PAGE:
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Depressive Narcissist

Uploaded 8/17/2010, approx. 5 minute read

My name is Sam Vaknin. I am the author of Malignant Self-Love, Narcissism Revisited.

Many scholars consider pathological narcissism to be a form of depressive illness. This is the position of the authoritative magazine Psychology Today, for instance.

The life of the typical narcissist is indeed punctuated with recurrent bouts of dysphoria, ubiquitous sadness and hopelessness, anhedonia, loss of the ability to feel pleasure, and clinical forms of depression, cyclophagic, dycemic, or some other episode.

This picture is further obfuscated by the frequent presence of mood disorders, such as the bipolar I disorder.

While the distinction between reactive exogenous and endogenous depression is now obsolete, it is still useful in the context of narcissism.

Narcissists react with depression not only to life crisis, but to fluctuations in narcissistic supply and to the internal dynamics that these fluctuations generate.

The narcissist's personality is disorganized. It is precariously balanced. The narcissist regulates his sense of self-worth by consuming narcissistic supply from others, from his human environment.

Narcissistic supply is attention, adulation, admiration. The narcissist uses this feedback, uses these human inputs to regulate his self-confidence, self-esteem, and his sense of self-worth.

Any threat to the uninterrupted flow of narcissistic supply compromises the psychological integrity and the ability to function of the narcissist. It is perceived by the narcissist consequently as life-threatening.

So we have several types of dysphoria and depression in pathological narcissism.

First, there is the loss-induced dysphoria. This is a narcissist's depressive reaction to the loss of one or more sources of narcissistic supply or to the disintegration of a pathological narcissistic space, the geographical area within which the narcissist hunts for sources of supply.

The pathological narcissistic space is the stocking or hunting grounds of the narcissist. It is the geographical social unit whose members leverage the narcissist with attention, admiration, adulation. When these people disperse or refuse to continue to provide the narcissist with his supply, the narcissist goes into deep funk, deep depression.

Then we have the deficiency-induced dysphoria. This is a deep and acute depression which follows the aforementioned losses of supply sources and space.

Having warned these losses, the narcissist now grieves their inevitable outcome in absence or deficiency of narcissistic supply.

So when the narcissist loses a source of supply, there is one type of depression when he digests the meaning of the loss, outcomes, the inevitable outcomes of the loss, when he realizes that he no longer is going to have narcissistic supply, he has deficiency-induced dysphoria which is much more acute and much deeper.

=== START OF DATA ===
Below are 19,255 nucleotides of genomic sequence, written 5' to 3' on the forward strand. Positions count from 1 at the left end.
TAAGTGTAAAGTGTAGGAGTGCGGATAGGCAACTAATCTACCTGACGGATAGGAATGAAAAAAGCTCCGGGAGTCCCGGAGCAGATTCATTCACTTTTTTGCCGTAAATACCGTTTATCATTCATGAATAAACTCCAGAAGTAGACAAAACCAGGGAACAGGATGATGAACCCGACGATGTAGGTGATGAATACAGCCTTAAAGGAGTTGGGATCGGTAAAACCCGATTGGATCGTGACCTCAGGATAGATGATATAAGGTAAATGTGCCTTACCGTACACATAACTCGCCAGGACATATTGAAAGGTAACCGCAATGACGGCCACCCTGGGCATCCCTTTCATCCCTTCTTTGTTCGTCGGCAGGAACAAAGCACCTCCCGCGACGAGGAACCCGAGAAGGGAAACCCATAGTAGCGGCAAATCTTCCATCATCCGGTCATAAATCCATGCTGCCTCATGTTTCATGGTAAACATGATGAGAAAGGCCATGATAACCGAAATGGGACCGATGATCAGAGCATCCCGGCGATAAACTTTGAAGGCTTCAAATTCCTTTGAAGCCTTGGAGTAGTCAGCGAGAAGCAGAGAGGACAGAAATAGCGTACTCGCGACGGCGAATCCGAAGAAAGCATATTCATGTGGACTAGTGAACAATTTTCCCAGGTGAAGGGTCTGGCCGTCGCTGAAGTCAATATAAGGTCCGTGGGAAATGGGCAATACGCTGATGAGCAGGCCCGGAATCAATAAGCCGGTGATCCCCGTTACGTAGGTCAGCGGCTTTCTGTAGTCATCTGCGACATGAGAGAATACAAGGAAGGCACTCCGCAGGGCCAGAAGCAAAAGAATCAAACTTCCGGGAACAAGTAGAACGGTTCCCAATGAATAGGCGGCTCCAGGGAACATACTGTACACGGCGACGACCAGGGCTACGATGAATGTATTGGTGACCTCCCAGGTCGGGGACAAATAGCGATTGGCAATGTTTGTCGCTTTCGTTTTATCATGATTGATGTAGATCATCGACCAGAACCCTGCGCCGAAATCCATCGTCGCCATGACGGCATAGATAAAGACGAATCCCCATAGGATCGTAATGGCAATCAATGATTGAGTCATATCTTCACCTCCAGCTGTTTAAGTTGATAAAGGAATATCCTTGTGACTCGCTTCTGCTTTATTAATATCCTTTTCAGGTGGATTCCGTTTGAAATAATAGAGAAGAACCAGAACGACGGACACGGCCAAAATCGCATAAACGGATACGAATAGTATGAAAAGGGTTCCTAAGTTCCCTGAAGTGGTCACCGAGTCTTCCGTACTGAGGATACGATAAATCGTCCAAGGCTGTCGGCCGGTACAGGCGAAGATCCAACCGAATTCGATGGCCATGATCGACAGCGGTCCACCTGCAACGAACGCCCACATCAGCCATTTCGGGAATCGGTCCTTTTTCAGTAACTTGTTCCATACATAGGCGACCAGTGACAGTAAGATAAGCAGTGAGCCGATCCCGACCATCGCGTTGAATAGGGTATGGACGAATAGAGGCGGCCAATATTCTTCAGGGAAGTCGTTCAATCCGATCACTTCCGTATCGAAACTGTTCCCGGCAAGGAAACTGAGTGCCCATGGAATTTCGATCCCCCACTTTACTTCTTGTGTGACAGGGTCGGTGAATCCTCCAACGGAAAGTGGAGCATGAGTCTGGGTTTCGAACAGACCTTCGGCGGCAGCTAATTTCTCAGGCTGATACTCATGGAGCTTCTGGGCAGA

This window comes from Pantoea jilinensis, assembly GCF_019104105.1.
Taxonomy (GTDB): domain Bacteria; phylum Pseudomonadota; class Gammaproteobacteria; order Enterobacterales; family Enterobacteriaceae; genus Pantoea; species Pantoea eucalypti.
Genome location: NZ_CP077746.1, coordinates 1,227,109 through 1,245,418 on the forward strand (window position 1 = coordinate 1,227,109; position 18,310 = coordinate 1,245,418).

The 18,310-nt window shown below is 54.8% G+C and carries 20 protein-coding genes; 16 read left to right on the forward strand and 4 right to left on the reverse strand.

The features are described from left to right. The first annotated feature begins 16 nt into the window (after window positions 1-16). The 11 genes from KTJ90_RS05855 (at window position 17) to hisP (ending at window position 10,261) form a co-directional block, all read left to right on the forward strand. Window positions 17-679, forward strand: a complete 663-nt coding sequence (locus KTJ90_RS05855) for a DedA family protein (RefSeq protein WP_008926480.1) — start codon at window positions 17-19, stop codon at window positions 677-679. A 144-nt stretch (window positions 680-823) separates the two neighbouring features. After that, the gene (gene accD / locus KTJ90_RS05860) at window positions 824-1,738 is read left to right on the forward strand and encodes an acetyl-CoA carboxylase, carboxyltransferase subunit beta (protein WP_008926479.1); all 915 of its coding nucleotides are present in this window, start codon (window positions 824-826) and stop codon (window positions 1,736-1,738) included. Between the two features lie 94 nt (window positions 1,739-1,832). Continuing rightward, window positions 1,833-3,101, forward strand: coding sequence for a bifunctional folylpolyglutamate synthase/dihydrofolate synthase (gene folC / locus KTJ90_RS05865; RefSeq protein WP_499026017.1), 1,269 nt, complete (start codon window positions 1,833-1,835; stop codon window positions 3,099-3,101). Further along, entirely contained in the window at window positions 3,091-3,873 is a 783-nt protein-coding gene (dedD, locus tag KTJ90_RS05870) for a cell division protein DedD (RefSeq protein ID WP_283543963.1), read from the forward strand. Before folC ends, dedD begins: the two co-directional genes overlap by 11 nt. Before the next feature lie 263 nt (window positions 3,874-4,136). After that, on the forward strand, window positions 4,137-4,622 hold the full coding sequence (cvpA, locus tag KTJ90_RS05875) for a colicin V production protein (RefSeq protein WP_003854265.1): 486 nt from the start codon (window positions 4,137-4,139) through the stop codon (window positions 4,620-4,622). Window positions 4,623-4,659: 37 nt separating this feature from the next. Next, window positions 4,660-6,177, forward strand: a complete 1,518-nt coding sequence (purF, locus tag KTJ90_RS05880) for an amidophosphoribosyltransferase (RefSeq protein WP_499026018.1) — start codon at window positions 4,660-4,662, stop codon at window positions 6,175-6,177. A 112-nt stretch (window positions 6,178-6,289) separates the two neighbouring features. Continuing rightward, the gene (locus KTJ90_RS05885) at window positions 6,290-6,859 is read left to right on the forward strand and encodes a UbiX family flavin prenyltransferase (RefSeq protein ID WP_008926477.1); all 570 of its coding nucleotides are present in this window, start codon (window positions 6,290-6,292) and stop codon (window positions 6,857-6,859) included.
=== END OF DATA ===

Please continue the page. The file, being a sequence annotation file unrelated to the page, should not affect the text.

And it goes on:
Paradoxically, this second type of dysphoria energizes the narcissist and moves him to find new sources of narcissistic supply and to replenish his dilapidated stock.

Then we have the self-worth dysregulation dysphoria.

The narcissist reacts with depression to any criticism or disagreement, especially when they come from a trusted and long-term source of narcissistic supply.

He fears the imminent loss of the source and the damage to his own fragile mental balance.

The narcissist also resents his vulnerability and his extreme dependence on feedback from others.

This type of depressive reaction is therefore a kind of mutation of self-directed aggression.

The narcissist hates his dependence, resents himself and directs aggression at himself in the form of depression.

Then we have the grandiosity gap dysphoria.

The narcissist firmly, though counterfactually, perceives himself as omnipotent, omniscient, omnipresent, brilliant, accomplished, irresistible, perfect, immune, invincible, etc.

In other words, the narcissist entertains grandiose fantasies and an inflated self-image. Any data to the contrary is usually filtered, altered or discarded altogether.

Still, sometimes reality is so strong, so overwhelming and so pervasive that it intrudes and this creates a grandiosity gap.

The abyss between the narcissist's self-perception, his inflated self-image, his false self and the drab, dreary and shabby reality in which he finds himself.

The narcissist is then forced to face his mortality, his limitations, his ignorance and his relative inferiority. He sucks, he sinks into an incapacitating, albeit short-lived dysphoria.

Finally, we have the self-punishing dysphoria.

Deep inside, the narcissist, as we said, hates himself and doubts his own worth. He deplores his desperate addiction to narcissistic supply. He judges his actions and intentions harshly and sadistically. He may be unaware of these dynamics, but they are at the heart of the narcissistic disorder.

And the reason the narcissist has to resort to narcissism as a defense mechanism in the first place is this self-hatred.

Narcissism as a defense mechanism is compensatory. It compensates for deep-seated self-hatred, self-defeat and self-destruction.

This inexhaustible well of ill-will, self-chastisement, self-doubt and self-directed aggression yields numerous self-defeating and self-destructive behaviors from reckless driving and substance abuse to suicidal ideation and constant depression.

It is the narcissist's ability to confabulate that saves him from himself.

His grandiose fantasies remove him from reality and prevent recurrent narcissistic injuries.

Many narcissists end up delusional, schizoid or paranoid.

To avoid agonizing and knowing depression, they give up on reality itself. It's the only way to survive.